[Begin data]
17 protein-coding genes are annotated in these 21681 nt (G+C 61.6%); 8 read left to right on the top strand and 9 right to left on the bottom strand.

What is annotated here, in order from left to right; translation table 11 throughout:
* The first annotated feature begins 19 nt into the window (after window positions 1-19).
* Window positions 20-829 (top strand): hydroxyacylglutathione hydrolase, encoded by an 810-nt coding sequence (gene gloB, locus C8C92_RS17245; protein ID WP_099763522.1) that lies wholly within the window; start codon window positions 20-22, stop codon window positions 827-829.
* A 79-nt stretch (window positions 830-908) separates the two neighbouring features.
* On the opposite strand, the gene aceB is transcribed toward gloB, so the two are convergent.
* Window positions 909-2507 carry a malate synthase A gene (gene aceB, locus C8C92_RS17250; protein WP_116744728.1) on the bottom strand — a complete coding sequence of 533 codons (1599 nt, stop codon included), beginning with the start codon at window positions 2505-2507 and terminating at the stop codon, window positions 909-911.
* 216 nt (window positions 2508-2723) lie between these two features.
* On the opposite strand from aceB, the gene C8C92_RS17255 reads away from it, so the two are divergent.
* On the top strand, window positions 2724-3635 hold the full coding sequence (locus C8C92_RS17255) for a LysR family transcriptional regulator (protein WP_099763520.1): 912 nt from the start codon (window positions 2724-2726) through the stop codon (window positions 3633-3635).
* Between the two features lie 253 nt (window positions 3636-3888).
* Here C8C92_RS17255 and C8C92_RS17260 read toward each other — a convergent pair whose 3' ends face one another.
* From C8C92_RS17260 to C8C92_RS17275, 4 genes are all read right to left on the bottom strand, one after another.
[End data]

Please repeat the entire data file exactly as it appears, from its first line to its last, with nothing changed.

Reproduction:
17 protein-coding genes are annotated in these 21681 nt (G+C 61.6%); 8 read left to right on the top strand and 9 right to left on the bottom strand.

What is annotated here, in order from left to right; translation table 11 throughout:
* The first annotated feature begins 19 nt into the window (after window positions 1-19).
* Window positions 20-829 (top strand): hydroxyacylglutathione hydrolase, encoded by an 810-nt coding sequence (gene gloB, locus C8C92_RS17245; protein ID WP_099763522.1) that lies wholly within the window; start codon window positions 20-22, stop codon window positions 827-829.
* A 79-nt stretch (window positions 830-908) separates the two neighbouring features.
* On the opposite strand, the gene aceB is transcribed toward gloB, so the two are convergent.
* Window positions 909-2507 carry a malate synthase A gene (gene aceB, locus C8C92_RS17250; protein WP_116744728.1) on the bottom strand — a complete coding sequence of 533 codons (1599 nt, stop codon included), beginning with the start codon at window positions 2505-2507 and terminating at the stop codon, window positions 909-911.
* 216 nt (window positions 2508-2723) lie between these two features.
* On the opposite strand from aceB, the gene C8C92_RS17255 reads away from it, so the two are divergent.
* On the top strand, window positions 2724-3635 hold the full coding sequence (locus C8C92_RS17255) for a LysR family transcriptional regulator (protein WP_099763520.1): 912 nt from the start codon (window positions 2724-2726) through the stop codon (window positions 3633-3635).
* Between the two features lie 253 nt (window positions 3636-3888).
* Here C8C92_RS17255 and C8C92_RS17260 read toward each other — a convergent pair whose 3' ends face one another.
* From C8C92_RS17260 to C8C92_RS17275, 4 genes are all read right to left on the bottom strand, one after another.